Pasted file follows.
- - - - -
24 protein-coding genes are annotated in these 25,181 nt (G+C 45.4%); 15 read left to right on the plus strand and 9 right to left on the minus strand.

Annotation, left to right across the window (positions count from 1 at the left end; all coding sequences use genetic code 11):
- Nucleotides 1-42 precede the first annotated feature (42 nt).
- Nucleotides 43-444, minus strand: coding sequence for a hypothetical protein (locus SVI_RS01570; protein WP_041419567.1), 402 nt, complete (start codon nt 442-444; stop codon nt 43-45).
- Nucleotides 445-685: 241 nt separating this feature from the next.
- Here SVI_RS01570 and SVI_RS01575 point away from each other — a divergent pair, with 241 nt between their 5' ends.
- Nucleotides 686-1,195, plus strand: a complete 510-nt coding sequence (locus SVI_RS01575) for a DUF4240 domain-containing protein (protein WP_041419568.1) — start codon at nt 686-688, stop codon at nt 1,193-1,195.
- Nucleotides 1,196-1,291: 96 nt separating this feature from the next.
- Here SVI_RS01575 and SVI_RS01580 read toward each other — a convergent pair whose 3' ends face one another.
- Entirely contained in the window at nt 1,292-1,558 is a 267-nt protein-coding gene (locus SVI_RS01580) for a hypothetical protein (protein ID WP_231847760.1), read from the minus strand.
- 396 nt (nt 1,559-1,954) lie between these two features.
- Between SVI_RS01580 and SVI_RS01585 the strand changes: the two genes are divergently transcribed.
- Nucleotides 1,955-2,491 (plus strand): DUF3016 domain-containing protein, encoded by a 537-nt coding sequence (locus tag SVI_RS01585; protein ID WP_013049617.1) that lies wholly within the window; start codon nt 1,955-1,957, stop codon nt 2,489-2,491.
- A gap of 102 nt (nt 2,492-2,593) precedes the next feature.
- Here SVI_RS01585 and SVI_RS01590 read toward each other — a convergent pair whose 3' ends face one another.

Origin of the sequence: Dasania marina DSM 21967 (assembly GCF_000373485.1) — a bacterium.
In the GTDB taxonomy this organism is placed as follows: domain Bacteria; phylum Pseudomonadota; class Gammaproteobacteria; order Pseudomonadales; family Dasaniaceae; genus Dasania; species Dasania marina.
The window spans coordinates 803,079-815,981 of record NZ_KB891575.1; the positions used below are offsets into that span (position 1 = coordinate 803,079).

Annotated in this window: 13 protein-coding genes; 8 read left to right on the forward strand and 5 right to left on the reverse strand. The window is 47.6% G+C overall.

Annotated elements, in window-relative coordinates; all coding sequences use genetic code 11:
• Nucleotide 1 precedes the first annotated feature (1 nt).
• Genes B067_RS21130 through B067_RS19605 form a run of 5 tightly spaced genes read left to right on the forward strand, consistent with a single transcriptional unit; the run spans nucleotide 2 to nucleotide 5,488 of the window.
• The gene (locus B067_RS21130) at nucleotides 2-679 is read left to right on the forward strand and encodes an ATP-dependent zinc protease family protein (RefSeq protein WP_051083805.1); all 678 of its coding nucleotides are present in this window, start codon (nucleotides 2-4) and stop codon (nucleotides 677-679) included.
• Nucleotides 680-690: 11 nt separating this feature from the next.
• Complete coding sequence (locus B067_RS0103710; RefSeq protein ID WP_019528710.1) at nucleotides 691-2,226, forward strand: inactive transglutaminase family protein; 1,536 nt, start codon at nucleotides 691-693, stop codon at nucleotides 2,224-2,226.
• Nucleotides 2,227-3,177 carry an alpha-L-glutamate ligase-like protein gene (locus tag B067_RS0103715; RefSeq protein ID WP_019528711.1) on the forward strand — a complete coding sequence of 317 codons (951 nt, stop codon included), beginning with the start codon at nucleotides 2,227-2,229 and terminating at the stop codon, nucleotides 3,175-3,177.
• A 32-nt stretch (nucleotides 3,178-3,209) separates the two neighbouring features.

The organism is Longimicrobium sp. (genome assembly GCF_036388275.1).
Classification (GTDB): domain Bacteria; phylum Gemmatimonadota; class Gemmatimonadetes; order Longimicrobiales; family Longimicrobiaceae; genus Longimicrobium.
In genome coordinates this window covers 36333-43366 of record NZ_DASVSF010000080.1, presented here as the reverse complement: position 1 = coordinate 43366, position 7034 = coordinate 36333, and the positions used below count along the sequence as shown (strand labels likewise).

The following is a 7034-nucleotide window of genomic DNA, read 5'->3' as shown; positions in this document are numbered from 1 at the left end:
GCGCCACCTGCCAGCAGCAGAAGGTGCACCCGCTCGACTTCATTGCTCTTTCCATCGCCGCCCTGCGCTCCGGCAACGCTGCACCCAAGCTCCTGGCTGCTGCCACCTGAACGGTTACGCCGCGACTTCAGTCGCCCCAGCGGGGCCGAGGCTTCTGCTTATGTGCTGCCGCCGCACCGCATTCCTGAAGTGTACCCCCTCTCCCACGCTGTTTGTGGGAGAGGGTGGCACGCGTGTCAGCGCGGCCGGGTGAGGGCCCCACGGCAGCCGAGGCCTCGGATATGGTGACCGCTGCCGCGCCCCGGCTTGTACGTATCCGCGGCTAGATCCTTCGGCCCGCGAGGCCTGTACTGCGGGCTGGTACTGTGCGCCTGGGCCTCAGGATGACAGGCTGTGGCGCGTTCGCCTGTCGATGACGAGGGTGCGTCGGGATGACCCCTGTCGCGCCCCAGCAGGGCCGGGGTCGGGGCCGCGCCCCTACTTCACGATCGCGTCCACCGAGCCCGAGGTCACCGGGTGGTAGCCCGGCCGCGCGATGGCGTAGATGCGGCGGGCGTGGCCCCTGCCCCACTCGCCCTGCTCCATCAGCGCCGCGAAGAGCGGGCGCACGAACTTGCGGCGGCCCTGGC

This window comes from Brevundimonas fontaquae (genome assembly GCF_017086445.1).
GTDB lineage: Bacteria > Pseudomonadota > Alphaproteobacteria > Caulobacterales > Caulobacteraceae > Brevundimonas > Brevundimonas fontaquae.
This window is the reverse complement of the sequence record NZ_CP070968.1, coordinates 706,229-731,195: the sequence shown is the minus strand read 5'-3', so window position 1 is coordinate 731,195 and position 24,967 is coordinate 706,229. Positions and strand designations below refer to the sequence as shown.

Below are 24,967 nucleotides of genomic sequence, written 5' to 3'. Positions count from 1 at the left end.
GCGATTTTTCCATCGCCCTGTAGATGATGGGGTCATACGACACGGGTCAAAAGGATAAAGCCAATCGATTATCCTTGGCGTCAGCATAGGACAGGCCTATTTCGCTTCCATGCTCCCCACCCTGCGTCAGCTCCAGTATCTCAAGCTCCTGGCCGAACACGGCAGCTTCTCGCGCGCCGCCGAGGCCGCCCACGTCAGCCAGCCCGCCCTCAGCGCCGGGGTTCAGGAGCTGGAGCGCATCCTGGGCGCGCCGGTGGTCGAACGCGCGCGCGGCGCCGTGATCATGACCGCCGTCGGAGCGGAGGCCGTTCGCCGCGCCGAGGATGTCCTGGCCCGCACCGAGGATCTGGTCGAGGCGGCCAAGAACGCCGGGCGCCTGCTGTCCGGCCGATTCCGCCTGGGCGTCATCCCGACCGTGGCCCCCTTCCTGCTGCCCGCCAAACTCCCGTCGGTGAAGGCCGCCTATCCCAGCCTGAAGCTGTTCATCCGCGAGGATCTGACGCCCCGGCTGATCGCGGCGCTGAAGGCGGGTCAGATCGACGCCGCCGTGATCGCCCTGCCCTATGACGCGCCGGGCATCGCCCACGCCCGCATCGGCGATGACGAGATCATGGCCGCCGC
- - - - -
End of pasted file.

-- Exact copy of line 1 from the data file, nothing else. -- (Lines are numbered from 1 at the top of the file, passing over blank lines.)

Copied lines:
24 protein-coding genes are annotated in these 25,181 nt (G+C 45.4%); 15 read left to right on the plus strand and 9 right to left on the minus strand.